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Fourth-grader educates others about Tourrette Syndrome

Bradley Wilinski his room with his dog Thomas. | Michael Schmidt~Sun-Times Media

Bradley Wilinski in his room with his dog Thomas. | Michael Schmidt~Sun-Times Media

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Updated: May 22, 2013 2:42AM

GURNEE — When Bradley Wilinski, 13, was in fourth grade, some of his classmates were teasing him about his tics. They didn’t understand why he was making noises, so Bradley spoke to his class and eight other classes to educate them about Tourrette Syndrome (TS). He was diagnosed at age 7.

“I have tics, body movements I can’t control. It’s like having hiccups or an itch or sneezing. It’s not the worst condition in the world,” Bradley said.

Bradley was selected as a 2013 Illinois Youth Ambassador for Tourrette Syndrome Association and continues to educate others about TS. As an ambassador, Bradley joined other student ambassadors across the country in Washington, D.C., for training sessions on how to be a speaker. He will be called upon to visit schools and organizations to speak about the disorder.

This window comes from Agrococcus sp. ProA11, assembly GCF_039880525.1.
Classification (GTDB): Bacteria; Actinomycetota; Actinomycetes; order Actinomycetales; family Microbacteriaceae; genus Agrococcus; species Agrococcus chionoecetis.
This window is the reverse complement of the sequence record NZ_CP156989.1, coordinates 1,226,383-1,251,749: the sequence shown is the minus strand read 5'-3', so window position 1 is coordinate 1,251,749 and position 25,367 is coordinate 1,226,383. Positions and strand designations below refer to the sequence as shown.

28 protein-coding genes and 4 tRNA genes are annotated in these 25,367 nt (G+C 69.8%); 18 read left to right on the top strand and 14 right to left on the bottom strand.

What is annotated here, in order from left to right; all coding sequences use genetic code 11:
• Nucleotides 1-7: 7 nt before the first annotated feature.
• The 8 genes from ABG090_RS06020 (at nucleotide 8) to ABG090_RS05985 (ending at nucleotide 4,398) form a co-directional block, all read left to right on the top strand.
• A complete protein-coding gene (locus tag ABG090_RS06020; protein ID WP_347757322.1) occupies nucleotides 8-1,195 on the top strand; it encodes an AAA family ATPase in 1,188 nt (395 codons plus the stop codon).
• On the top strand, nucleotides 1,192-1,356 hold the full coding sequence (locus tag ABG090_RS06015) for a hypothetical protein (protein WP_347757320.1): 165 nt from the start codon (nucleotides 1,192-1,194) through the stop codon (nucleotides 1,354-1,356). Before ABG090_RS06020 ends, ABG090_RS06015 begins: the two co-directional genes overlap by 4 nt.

TS is a neurological disorder which causes three of every 1,000 children ages 6 to 17 in the U.S. to have tics, movements/sounds they can’t control, according to Centers for Disease Control. Symptoms can range from mild to severe and change over time.

Bradley said his symptoms are stress-induced. He said kids stopped giving him a hard time once he educated them.

“(I speak) so people are not clueless about it. They know it’s not so bad,” Bradley said. “I say it’s something I can’t help.”

Featured in a full-length documentary about TS in 2012, Bradlety was also featured in a 12-minute educational video that is played in classrooms.

When he is not educating others, he enjoys playing basketball. He also enjoys skiing, fencing and volleyball, and does yoga for stress relief.

He said he hopes to own a clothing store in New York when he grows up.

“We’re just really impressed he can speak to others and help others understand that Tourrette’s doesn’t have to impair your life in any way,” his mom Jan Wilinski said.

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